Listening to low frequencies on the Clear Professional is quite interesting, because you pick up a lot of detail in the lowest lows that might be obscured by other headphones. A great deal of the hearing sensation of “low end” comes from the brain hearing overtones of low frequencies and building in the fundamental under them; this is why it’s possible to mix reasonably accurately even on speakers that don’t reach all the way down to 20 Hz. With the Clear Professional, you’re actually getting all the bass that was originally recorded, and it can be a little disconcerting at first. My first concern was that the Clear Professional was hyping the bass, but comparing the listening experience to a pair of full-range studio monitors revealed a very similar low-end profile.
Naturally, this open design makes them unsuitable for use near blaring monitors or open microphones; they’re meant for a quiet listening environment for best effect. This really is a mixing headphone, if you’re the sort who believes that it’s possible to mix reliably on headphones (and I am).
The headphones come in a form-fitting rigid zipper case with room for a cable and a slot for an iLok (hey, most of us have one to keep track of—this is an easy way to not forget them on remote sessions!). They’re supplied with two oxygen-free copper cables: a very heavy coiled cable that’s 5 meters long when stretched out (but more like 4 to 5 feet in practical use) with a gold-plated 1/4“ TRS plug, and a lighter 1.2 meter straight cable ending in a gold-plated miniplug with screw-on 1/4“ adapter. The cables connect to both earcups with gold-plated TRS miniplugs that don’t lock. A spare pair of ear cushions is included; a custom stand is optional.
A few relevant specs: the Clear Professional has a 55Ω impedance, so it’s easily driven by the headphone amplifier in a computer or portable music player. It has a sensitivity of 104 dB SPL for 1 mW at 1 kHz and THD of 0.25% at 1 kHz at an earbusting 100 dB SPL, and a frequency response (no tolerances listed, as is common for headphones) of 5 Hz to 28 kHz, making it suitable for listening to high-resolution audio.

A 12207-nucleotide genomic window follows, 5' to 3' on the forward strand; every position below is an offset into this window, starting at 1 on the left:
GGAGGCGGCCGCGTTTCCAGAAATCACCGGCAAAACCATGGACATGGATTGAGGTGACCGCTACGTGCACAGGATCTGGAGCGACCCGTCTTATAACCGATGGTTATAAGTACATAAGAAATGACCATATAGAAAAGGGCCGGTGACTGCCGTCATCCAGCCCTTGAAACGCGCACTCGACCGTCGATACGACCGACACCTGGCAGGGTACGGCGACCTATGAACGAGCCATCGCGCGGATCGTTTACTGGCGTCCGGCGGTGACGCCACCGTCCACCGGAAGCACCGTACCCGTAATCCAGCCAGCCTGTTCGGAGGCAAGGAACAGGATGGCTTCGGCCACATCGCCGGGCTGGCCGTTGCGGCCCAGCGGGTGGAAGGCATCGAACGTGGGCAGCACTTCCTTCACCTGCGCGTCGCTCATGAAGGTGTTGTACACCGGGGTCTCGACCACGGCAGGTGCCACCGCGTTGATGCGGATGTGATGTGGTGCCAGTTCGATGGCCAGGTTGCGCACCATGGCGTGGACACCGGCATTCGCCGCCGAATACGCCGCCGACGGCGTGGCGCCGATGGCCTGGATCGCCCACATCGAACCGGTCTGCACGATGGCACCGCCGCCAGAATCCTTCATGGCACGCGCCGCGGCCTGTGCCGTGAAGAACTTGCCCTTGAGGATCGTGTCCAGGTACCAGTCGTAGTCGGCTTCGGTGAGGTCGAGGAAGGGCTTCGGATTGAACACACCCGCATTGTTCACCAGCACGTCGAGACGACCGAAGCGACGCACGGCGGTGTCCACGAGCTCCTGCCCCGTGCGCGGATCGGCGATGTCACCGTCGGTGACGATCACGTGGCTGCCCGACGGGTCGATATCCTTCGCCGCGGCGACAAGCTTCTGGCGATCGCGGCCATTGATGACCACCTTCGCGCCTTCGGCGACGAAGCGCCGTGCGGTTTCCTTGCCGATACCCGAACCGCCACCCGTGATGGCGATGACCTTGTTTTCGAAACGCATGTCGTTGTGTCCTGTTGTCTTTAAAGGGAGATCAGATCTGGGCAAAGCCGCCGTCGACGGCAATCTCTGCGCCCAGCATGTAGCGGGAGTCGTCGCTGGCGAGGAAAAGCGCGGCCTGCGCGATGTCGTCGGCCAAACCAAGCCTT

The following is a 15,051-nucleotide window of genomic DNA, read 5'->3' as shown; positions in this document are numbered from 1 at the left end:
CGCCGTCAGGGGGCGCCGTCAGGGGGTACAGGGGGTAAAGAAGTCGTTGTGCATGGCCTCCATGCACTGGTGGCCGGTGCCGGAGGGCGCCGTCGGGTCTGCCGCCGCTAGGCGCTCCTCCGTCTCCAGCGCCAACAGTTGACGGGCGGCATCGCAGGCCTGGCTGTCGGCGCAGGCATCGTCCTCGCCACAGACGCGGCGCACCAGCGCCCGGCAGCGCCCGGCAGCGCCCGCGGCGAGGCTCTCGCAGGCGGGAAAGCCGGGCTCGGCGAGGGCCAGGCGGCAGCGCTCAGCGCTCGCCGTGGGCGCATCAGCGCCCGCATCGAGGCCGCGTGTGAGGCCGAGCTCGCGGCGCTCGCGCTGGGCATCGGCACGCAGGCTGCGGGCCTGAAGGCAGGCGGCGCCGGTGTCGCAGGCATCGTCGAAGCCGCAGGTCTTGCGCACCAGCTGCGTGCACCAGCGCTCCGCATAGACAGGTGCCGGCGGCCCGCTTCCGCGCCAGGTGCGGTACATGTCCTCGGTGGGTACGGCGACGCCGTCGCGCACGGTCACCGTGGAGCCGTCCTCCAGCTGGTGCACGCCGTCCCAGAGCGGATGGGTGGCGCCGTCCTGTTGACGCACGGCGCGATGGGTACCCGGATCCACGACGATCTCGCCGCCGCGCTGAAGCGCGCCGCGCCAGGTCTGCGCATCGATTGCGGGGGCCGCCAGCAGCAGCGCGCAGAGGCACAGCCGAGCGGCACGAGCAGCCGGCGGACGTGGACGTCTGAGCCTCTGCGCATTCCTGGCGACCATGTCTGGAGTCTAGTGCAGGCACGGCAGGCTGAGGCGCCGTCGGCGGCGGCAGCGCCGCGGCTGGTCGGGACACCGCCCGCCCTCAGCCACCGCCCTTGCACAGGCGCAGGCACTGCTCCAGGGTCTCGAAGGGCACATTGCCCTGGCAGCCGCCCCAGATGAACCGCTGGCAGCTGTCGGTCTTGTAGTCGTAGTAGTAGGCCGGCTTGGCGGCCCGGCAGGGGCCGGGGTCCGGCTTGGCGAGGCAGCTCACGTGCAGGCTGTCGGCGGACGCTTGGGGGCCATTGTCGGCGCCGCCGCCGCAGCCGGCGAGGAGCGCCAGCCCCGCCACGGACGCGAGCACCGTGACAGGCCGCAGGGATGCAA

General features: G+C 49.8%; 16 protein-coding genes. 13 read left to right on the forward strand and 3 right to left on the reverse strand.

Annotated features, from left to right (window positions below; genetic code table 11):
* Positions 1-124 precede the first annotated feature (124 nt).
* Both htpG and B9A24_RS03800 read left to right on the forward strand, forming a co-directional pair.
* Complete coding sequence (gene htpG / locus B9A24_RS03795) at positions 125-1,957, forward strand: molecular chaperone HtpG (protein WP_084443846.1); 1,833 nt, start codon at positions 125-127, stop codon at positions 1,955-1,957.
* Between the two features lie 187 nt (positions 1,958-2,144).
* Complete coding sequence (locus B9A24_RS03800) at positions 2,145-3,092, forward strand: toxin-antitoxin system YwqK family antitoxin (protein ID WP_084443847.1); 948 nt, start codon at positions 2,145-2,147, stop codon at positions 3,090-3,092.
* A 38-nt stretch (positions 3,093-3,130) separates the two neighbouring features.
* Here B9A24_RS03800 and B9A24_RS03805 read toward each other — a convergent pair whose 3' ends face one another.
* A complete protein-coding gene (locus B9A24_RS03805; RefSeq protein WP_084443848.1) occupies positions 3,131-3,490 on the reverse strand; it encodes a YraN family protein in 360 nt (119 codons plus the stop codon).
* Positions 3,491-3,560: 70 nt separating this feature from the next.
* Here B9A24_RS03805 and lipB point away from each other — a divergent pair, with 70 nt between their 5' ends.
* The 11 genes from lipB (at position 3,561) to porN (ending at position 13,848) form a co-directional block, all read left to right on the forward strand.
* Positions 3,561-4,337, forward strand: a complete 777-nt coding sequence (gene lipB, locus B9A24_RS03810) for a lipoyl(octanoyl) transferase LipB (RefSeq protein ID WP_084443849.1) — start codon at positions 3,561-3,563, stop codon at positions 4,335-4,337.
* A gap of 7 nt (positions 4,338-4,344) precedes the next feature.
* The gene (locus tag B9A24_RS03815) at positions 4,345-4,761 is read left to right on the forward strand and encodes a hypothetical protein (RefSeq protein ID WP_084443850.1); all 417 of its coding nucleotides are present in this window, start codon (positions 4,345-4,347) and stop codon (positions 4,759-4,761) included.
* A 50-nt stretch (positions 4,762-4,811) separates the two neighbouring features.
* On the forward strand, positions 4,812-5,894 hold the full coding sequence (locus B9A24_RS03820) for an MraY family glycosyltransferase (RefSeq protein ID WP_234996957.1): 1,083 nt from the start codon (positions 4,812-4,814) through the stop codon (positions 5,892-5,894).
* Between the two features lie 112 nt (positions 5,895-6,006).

There’s no mid-forwardness in the Clear Professional. Vocals and guitars are glued into the mix picture right where they should be; there’s so much ‘air’ in the overall sonic presentation of these headphones that you can hear fine details in the all-important mids without having to strain, even with such a balanced frequency response. It’s refreshing to hear, and leads to the Clear Professional being a very non-fatiguing headphone to use over long sessions.
One caveat for those long sessions, though: be careful about setting levels with these phones. Because they’re so comfortable and present such an airy soundstage, it’s easy to crank them up louder than you might with other phones, and you can get fatigued very quickly. It’s important to get used to them, set a level that’s clear yet safe, and stick to it as you work. (Pro tip: if your jawbone is vibrating, turn them down, no matter how much fun you’re having. Don’t ask me how I know this.)
I took the Clear Professional into the studio with me for mixing and editing, and discovered that its clarity lent itself very well to adjusting balance issues and picking up tiny details. It’s almost never preferable to mix on headphones vs. monitor speakers, but some of us might not have the choice, given less-than-ideal rooms or living arrangements that don’t allow for a great monitor system. If headphones are your only practical mixing platform, the Clear Professional will get you closer to a translatable mix than pretty much any other phones out there.
I don’t get to review phones like this very often, and I find the experience simultaneously joyous and humbling. If you regard headphones as something to grab off a peg at the store without a second thought, spending well over a thousand dollars on phones—particularly phones that you can’t use around an open mic without bleed—might seem kind of insane. Hearing what the Clear Professional can do, especially when paired with a really good headphone amp, is the best explanation for this wonderful madness that I can come up with.
These headphones are not cheap. They don’t feel cheap, they don’t sound cheap, and they don’t give you cheap results when you work with them. If you believe that headphones for editing and mixing should be chosen with at least as much care as one uses when picking studio monitors, then oh boy does Focal have a headphone for you.
More from: Focal, www.focal.com